From Rags to Richness

My favourite Sheridan percale cotton, fitted sheet has finally worn thin.  After nearly 12 years of faithful, consistent use it is no longer fit for its purpose.

Now you know I don’t like to waste things.  Time to repurpose.

I returned to a craft that I haven’t used in a long time – Ragging – which involves ripping fabric, braiding it and then sewing it into a shape that you require.



  • Fabric of your choice
  • Tape measure or Ruler
  • Sewing Needle
  • Thread
  • Stable Table  [ optional ]

Step One:

Lay your chosen fabric flat.  The fabric can be anything from old sheets, a favourite shirt, dress, denim jeans or towel – anything absorbent.  I have previously used laddered, old nylon pantyhose.

Measure* your preferred width and snip the fabric.  You will be tearing the fabric so no need to cut the fabric all the way down.

*    the width of the strips depends on the outcome you want:

  • If you want a rustic mat with frayed edges, tear the strips 2-2.5cm (3/4 to 1 inch) wide
  • If you want a neat edge, tear the strips a minimum of 3cm [ just over 1 inch ] and then fold the frayed edges over and inwards as you braid


Step Two:

Gather three strips of fabric one on top of the other and sew across the short edge to keep them together.

If you want a quick start you can hold them together with a safety pin until you get around to sewing it together.


Step Three:

Have someone hold the sewn end, or hold it down with your own foot and start braiding according to the outcome required  [ neat or rustic ]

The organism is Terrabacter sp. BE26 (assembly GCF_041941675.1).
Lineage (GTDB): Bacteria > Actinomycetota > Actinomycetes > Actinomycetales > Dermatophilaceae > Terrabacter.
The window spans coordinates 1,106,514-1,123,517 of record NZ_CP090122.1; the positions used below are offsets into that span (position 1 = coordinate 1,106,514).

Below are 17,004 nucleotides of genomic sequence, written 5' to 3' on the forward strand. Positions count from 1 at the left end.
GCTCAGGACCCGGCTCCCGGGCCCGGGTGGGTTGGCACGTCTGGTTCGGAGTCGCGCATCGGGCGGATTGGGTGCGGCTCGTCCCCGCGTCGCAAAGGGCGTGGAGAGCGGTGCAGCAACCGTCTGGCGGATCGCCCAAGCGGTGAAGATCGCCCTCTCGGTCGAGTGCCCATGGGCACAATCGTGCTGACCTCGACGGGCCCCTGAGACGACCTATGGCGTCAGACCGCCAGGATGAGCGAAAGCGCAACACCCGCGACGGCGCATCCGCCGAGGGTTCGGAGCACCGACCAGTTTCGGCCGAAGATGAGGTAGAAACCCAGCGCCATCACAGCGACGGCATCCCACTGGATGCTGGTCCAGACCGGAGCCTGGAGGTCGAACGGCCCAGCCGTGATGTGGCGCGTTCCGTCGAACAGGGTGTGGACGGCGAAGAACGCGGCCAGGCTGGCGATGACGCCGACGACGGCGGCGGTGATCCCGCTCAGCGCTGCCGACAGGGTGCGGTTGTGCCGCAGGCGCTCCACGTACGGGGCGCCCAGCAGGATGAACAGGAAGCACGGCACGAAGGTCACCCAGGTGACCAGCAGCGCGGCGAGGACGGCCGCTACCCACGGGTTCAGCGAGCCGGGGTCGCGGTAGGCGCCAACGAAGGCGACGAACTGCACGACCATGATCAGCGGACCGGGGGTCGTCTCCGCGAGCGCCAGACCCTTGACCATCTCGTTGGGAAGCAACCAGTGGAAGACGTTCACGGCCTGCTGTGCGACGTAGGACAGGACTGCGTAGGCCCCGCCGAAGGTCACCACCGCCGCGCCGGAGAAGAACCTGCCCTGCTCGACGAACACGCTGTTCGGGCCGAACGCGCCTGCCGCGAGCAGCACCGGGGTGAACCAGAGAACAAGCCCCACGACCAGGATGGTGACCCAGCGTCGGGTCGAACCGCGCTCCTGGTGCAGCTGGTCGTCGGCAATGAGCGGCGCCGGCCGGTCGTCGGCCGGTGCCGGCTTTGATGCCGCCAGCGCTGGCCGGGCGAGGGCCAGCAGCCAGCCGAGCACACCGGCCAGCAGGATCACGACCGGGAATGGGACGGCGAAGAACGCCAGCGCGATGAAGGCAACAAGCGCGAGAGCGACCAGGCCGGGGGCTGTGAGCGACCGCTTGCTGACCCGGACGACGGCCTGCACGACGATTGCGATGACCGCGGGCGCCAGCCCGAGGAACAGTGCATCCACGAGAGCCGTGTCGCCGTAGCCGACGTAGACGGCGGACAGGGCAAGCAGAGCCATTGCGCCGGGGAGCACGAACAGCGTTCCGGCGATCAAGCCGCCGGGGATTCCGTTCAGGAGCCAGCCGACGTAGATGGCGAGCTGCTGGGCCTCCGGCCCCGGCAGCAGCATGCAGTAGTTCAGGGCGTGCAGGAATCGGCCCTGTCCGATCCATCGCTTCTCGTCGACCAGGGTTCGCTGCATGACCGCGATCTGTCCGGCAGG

You don’t need to braid the whole strip in one go.  You can stop and start as you need by putting a safety pin in place, and to keep your braiding taut while you sew your preferred shape.

By trial and error, I worked out that if you flat roll each strip and secure it with a peg, you will reduce the amount of fraying, with less tangling and it will be a little easier to manoeuvre when braiding.  Unroll a little at a time as required.

I used the threads that had frayed off to join the next strip so you couldn’t see an obvious join.


Step Four:

Sew your braided fabric into the shape you prefer on the side that will lay face to the floor  [ i.e. the side no one will see ].   I hand sewed mine because I don’t own a sewing machine.

I did my sewing on top of a beige coloured Stable Table as I formed my shape, which provided a good contrast to thread the sewing needle and made it easier to sew when watching TV.

The sewing thread bobbin fits nicely into the Stable Table’s grooved edge, which is also handy for resting your sewing needle so you don’t lose it.

Photo source:  Ebay

Stable Table photo source: ebay


Saving you:    Time and Money going to the shops to purchase a new bathmat

And think of the landfill you have saved


I believe I have now worked out the psychology behind Mothers & Fathers braiding their children’s hair

Not because it looks good, but because the repetitiveness of braiding calms the mind

A great way to destress

Give this a go and send me your photos

You may also want to read How workwear shorts can Organise your Life

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Posted in bathroom, crafts & home, gift ideas, Repurpose
2 comments on “From Rags to Richness
  1. […] Your may also be interested in From Rags to Richness […]


  2. […] You may also enjoy repurposing old fabric into a rag mat […]


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